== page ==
Yemen Government Raises Prospect of Truce as Air Strikes Kill 30

Guards walk on the rubble of the house of Brigadier Khaled al-Anduli, an army commander loyal to the Houthi movement, after it was hit by Saudi-led air strikes in Yemen
Guards walk on the rubble of the house of Brigadier Khaled al-Anduli, an army commander loyal to the Houthi movement, after it was hit by Saudi-led air strikes in Yemen’s capital Sanaa July 6, 2015. REUTERS/Khaled Abdullah

Yemen’s exiled government said on Monday it expects a deal shortly on a humanitarian ceasefire that would run through the Muslim Eid al-Fitr holiday later this month, as air strikes by Saudi-led warplanes killed at least 30 people.

The United Nations has been pushing for a halt to fighting and air raids that have killed nearly 3,000 people in Yemen since March when a Saudi-led coalition intervened against Houthi forces in a bid to restore President Abd-Rabbu Mansour Hadi.

The government, exiled in Riyadh, said talks were focusing on carrying out an April U.N. resolution calling for the Iranian-allied Houthis to quit cities seized since September and for aid supplies to be sent to stricken Yemeni civilians.

“We are now in consultations for guarantees to ensure the success of the truce,” Hadi spokesman Rajeh Badi told Reuters.

“The mechanism we presented to implement Resolution 2216 demanded real guarantees to ensure aid is delivered to those who need it,” he said, noting that talks were under way to “lift the deliberate siege on Aden, Taiz, Lahj and Dhalea”.

Major cities in central and southern Yemen have been racked by heavy fighting between the Houthis and a patchwork of military, regional and tribal forces allied with Hadi.

Badi said a sought-after “humanitarian pause” would last through the end of the three-day Eid, due to start on July 17.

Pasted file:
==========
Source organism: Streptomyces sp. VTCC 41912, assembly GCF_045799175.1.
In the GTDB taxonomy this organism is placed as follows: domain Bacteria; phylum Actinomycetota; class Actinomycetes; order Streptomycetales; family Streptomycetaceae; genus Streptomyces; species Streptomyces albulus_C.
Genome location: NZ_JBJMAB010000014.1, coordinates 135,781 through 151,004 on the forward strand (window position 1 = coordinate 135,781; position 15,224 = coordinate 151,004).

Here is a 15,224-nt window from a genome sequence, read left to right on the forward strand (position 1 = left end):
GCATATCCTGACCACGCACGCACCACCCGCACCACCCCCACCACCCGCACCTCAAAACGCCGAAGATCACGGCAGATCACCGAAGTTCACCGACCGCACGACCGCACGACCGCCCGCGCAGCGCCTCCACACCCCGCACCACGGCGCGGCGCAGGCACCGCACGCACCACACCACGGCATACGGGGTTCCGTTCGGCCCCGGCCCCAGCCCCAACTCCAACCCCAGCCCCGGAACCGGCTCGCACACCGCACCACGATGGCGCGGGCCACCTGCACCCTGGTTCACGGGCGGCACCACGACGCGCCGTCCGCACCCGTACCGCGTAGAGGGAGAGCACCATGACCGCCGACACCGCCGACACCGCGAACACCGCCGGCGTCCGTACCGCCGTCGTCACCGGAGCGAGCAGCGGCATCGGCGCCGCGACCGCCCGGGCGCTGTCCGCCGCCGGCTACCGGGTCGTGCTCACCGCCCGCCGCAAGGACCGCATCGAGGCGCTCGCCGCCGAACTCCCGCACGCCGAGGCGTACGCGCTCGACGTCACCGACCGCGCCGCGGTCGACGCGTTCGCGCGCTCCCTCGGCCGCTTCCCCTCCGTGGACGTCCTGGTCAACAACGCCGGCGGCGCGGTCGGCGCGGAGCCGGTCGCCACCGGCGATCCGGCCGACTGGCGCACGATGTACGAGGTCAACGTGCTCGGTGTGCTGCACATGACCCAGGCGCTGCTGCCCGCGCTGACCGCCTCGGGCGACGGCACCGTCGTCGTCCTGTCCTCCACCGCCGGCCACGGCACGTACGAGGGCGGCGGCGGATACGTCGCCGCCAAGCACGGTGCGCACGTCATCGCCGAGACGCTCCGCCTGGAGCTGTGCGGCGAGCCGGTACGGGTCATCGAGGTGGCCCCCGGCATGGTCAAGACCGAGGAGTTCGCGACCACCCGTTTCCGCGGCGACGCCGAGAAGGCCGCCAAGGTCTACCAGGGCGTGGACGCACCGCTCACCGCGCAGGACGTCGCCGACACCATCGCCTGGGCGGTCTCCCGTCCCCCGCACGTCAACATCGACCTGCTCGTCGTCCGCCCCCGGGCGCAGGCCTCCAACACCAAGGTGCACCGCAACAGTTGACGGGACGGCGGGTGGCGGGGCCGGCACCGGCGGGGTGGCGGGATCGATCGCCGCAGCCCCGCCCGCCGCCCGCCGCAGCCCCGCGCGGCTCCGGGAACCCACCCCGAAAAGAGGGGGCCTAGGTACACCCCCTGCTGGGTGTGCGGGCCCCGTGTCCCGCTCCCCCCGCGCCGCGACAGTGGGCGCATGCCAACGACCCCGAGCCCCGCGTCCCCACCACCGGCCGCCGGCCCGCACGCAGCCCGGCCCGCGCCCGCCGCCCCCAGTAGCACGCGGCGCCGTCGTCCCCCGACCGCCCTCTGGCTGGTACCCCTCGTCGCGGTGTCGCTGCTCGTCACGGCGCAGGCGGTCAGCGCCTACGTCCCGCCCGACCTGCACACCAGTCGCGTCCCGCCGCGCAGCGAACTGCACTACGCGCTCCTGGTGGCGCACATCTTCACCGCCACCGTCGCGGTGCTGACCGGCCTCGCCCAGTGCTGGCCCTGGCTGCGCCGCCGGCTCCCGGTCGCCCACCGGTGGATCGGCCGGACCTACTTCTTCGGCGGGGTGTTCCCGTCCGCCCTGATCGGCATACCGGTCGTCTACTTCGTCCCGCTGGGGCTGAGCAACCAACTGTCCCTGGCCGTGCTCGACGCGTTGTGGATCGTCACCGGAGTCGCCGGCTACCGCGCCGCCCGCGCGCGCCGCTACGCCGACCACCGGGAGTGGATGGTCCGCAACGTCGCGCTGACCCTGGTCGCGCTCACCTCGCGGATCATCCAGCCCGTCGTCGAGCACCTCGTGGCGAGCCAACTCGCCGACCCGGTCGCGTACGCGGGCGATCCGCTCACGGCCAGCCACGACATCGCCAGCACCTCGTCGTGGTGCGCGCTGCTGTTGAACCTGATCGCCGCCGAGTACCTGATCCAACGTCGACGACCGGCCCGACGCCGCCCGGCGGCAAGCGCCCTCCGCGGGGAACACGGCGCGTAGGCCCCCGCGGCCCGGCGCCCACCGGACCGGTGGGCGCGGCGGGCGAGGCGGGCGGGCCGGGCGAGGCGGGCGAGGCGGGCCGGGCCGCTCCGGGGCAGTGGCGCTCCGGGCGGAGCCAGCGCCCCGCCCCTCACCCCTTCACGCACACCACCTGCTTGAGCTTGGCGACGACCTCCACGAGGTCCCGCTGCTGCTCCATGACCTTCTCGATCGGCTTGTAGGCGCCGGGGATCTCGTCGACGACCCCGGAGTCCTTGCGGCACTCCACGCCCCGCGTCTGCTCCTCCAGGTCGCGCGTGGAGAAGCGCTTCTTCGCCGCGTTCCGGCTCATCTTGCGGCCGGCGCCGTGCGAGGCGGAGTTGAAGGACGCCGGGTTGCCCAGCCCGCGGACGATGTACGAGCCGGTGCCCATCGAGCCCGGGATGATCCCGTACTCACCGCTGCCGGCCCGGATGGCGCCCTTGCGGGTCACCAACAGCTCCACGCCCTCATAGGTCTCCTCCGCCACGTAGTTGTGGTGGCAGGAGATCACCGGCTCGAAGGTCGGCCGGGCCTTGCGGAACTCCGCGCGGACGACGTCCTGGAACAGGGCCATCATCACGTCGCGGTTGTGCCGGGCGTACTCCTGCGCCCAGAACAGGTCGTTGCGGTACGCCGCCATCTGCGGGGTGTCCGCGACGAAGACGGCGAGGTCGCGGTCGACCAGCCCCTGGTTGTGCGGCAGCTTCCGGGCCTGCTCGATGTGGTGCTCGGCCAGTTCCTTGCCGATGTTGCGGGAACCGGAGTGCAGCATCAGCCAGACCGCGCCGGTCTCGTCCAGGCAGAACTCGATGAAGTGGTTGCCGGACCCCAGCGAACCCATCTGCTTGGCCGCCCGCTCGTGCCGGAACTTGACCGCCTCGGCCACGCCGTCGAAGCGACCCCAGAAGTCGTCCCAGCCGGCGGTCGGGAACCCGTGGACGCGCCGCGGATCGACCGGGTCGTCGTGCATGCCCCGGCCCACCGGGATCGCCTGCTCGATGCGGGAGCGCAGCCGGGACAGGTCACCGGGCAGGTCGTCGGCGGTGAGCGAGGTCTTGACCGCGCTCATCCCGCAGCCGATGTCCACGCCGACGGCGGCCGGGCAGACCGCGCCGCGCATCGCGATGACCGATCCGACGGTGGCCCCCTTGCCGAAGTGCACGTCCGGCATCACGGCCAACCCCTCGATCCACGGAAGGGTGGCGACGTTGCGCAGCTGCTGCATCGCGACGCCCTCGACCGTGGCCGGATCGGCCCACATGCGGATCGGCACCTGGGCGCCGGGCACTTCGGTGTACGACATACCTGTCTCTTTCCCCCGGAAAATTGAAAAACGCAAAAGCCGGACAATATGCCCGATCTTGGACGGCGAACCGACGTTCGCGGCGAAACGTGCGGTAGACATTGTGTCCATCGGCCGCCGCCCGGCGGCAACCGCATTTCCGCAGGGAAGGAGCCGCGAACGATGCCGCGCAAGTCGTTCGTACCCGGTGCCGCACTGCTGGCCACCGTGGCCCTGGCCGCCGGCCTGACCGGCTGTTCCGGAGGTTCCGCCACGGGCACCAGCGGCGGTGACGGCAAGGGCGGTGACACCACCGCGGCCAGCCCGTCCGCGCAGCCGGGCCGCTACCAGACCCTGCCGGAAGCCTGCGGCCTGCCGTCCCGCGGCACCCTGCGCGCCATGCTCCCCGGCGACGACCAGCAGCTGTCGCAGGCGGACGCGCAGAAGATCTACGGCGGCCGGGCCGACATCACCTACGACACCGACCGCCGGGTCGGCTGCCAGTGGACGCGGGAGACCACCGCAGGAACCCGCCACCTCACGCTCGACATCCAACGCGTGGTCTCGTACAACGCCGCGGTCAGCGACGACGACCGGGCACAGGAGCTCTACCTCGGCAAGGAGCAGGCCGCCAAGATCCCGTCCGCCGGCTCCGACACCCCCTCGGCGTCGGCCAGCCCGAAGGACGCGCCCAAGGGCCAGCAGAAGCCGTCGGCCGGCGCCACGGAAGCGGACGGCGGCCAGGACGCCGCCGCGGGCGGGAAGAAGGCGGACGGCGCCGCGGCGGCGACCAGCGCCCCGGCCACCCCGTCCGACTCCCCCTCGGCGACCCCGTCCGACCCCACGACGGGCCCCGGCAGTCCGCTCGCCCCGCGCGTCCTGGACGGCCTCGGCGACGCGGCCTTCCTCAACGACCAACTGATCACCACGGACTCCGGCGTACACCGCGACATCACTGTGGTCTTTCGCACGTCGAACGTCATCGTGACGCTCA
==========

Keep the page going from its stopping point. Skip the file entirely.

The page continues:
The Houthis have also signalled readiness to honour a truce.

Houthi spokesman Mohammed Abdul Salam last week said in a Facebook post he had discussed the matter with U.N. Yemen envoy Ould Cheikh Ahmed in Muscat, Oman on Friday. Cheikh Ahmed flew to Sanaa on Sunday for talks with the Houthis.

The United Nations last week designated the war in Yemen as a Level 3 humanitarian crisis, its most severe category, and the United States and the European Union have endorsed calls for a humanitarian suspension of hostilities.

On Friday, the United Nations alerted aid groups that a truce could start soon and advised them to be ready to start shipping aid. The United Nations engineered a five-day humanitarian ceasefire in May but aid groups said it did not last long enough to cover all of Yemen’s needs.

In southern Yemen, a bombing run by Saudi-led warplanes killed around 30 people at a market in the town of al-Foyoush on the road between the major port of Aden and the province of Lahj, according to local residents.

They said that 10 of the dead were Houthis while the rest were civilians shopping at an adjacent popular market.

The Houthi-controlled Saba news agency said 42 people in all had died in Saudi-led strikes across the country on Monday.

On Sunday, at least five civilians were killed when shells fired by Houthi forces stationed north of Aden landed on a kindergarten in Mansoura district used to house displaced Yemenis from the port city, residents said.

Local fighters also said they killed up to 30 Houthi combatants in an area known as al-Basateen north of Aden on Sunday. It was not immediately possible to confirm the report.

(Writing by Maha El Dahan; Editing by William Maclean and Mark Heinrich)

SOURCE: Sami Aboudi and Mohammed Mukhashaf

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